This time, will we end the water war over the Delta?

In the grand Western tradition of fistfights down at the water hole, no fight has quite rivaled the one over the Sacramento-San Joaquin River Delta.

In 1860, the delta – which is actually an estuary – was a marshy, half-million-acre expanse filled primarily with tules. It saw a constant ebb and flow between saltwater pushing in from San Francisco Bay and fresh water flowing in from the Sacramento, San Joaquin and Mokelumne rivers. An entire suite of fish, from iconic California species like salmon and steelhead to less sexy understudies like the delta smelt, evolved to thrive in that dynamic system.

Today, though, after 150 years of spirited remodeling, the delta hardly looks like a tide-flooded estuary. It has been transformed into a tangle of waterways and of farms and towns that stand on levee-protected islands like walled fortresses. And today, the delta serves – above all else – as a supersize water hole for millions of farmers and urbanites who live as far south as San Diego.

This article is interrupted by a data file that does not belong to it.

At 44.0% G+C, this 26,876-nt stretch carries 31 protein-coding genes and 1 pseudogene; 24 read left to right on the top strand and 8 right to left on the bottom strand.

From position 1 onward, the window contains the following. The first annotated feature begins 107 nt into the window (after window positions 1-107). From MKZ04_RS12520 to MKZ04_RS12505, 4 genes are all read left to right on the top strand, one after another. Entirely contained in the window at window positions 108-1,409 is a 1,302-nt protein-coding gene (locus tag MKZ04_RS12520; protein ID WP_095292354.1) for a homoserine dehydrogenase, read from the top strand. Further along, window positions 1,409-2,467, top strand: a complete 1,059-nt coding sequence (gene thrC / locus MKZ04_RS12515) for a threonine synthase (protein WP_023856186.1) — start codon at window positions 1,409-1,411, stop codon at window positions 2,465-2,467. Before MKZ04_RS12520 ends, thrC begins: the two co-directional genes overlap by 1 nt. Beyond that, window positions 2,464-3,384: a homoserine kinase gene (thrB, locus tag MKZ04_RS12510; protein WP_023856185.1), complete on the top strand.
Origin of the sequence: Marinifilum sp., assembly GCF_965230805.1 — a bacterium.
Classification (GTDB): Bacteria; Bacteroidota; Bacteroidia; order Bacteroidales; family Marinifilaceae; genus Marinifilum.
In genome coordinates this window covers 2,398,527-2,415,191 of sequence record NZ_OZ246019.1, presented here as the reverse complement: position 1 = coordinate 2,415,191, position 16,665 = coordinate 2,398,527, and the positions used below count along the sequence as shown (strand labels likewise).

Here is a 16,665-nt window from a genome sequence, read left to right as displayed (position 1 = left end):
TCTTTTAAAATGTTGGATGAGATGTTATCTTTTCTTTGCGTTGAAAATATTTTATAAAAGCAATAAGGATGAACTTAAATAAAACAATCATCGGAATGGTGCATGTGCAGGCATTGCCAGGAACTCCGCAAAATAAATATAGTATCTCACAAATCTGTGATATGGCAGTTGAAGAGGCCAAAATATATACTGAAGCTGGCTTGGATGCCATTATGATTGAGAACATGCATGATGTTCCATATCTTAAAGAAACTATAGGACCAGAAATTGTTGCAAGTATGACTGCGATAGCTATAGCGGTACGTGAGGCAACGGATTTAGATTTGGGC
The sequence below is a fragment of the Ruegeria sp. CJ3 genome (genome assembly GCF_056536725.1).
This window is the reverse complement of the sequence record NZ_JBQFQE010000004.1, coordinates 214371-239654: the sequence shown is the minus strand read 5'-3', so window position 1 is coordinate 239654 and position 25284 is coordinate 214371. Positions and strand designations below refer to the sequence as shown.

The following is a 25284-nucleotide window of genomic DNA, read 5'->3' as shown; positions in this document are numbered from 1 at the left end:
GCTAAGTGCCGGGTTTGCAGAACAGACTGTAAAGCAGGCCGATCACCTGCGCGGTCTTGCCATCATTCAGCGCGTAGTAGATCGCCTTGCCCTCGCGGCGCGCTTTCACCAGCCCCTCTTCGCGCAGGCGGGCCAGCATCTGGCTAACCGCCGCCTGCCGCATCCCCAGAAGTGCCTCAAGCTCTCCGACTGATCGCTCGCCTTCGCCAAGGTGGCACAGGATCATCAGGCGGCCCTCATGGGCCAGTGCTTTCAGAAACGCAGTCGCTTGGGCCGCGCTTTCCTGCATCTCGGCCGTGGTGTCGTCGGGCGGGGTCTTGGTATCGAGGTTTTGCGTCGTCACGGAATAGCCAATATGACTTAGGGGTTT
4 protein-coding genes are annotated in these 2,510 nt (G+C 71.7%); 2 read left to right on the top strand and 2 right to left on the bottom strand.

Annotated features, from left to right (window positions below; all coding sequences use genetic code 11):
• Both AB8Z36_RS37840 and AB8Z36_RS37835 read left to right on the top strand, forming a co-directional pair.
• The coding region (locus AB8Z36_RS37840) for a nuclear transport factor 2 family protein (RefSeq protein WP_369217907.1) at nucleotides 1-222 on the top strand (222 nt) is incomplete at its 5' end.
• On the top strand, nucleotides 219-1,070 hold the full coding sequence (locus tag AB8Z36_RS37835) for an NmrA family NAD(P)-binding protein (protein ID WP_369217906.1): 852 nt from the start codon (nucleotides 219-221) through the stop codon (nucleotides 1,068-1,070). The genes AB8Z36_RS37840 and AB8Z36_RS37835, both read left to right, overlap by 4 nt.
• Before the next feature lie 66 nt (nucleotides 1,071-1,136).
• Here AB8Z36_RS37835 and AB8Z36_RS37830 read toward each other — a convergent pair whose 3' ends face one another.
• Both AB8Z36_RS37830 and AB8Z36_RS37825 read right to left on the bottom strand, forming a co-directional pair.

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Time to get real about water

California’s wet winter was a pleasant surprise after three years of drought. Yet most Californians will be surprised to know that, despite the heavy rain and snowfall, our state still is not able to meet all of our water needs.

How is this possible?

Population growth, environmental protections and other issues have resulted in our water needs outstripping available supplies. Despite the healthy winter, the state is still suffering from the effects of three years of drought.

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Recycled water systems ripple out in Bay Area

The “whoosh” of the toilet at the new Rite Aid in north San Rafael sounds like any other.

But there’s one big difference. Unlike just about every other commode around California and the United States, it doesn’t use drinking-quality water.

Rather, the water swirling in this basin is recycled – highly treated wastewater from the Marin Municipal Water District’s Las Gallinas plant 2 miles away. Cleaned to what water quality manager Bob Castle calls “swimming pool” standards, the water, instead of flowing into the bay, is carried through separate pipes to restroom stalls in the drugstore – the 22nd “dual-plumbed” building in Marin County, the most in the state behind Irvine.

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